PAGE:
“Of her nephew she said nothing at all, and of her friend very little,” Austen tells Cassandra. “She did not once mention the name of the former to me, and I was too proud to make any enquiries; but on my father’s afterwards asking where he was, I learnt that he was gone back to London in his way to Ireland, where he is called to the Bar and means to practice.”


“Too proud to make any enquiries”: That smacks of wounded pride, at least, and a desire not to let even a close friend – perhaps the close friend Austen blamed for breaking up the budding romance – see how much she had cared. It suggests that even three years later, Austen felt vulnerable and self-protective when it came to Tom Lefroy. That’s not slam-dunk proof that she had loved him, let alone that she still did, but it’s evidence that the relationship was more than a casual flirtation.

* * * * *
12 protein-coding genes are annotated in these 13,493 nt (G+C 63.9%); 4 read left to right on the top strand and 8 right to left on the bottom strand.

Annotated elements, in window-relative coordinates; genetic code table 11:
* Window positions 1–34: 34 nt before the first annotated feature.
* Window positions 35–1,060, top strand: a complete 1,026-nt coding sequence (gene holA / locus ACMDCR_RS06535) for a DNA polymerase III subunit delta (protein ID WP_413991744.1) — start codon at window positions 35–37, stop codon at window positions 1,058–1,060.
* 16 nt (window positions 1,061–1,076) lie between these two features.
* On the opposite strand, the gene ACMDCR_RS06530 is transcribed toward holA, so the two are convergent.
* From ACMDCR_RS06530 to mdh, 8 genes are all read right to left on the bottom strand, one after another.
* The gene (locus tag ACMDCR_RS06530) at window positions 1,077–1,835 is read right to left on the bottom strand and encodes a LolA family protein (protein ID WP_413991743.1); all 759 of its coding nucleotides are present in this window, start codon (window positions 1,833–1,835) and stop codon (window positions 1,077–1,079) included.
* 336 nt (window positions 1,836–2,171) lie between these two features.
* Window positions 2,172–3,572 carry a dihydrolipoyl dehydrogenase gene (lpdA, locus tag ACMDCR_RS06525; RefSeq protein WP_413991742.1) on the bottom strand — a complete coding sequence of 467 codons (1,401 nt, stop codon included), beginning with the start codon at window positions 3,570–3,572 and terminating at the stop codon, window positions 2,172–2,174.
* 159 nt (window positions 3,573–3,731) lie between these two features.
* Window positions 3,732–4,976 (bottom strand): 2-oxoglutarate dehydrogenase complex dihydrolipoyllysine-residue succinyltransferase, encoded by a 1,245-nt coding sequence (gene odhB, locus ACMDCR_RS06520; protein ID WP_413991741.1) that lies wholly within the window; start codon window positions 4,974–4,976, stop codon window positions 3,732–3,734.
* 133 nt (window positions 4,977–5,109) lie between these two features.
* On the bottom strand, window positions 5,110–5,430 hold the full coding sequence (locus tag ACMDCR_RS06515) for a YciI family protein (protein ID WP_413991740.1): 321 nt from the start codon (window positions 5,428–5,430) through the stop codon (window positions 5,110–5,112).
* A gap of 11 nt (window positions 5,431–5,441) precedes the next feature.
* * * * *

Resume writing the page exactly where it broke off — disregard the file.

On the other hand, she never mentioned him again in a single extant letter, and there is exactly zero evidence that she used him as a model for any of her characters. Could Cassandra have burned all the letters in which Austen despairingly confessed that she would never be able to love again, and that Tom was the man she imagined every time she sat down to create a hero? I suppose anything’s possible.


(**snort**)


Rather than indulge such speculations, however, I prefer to note that one person quietly acquits himself beautifully in the scene Austen sketches in this letter: Her kind father, who presumably knew or suspected that his daughter’s heart had been bruised, and who found a way to get her the information she was too proud to ask for.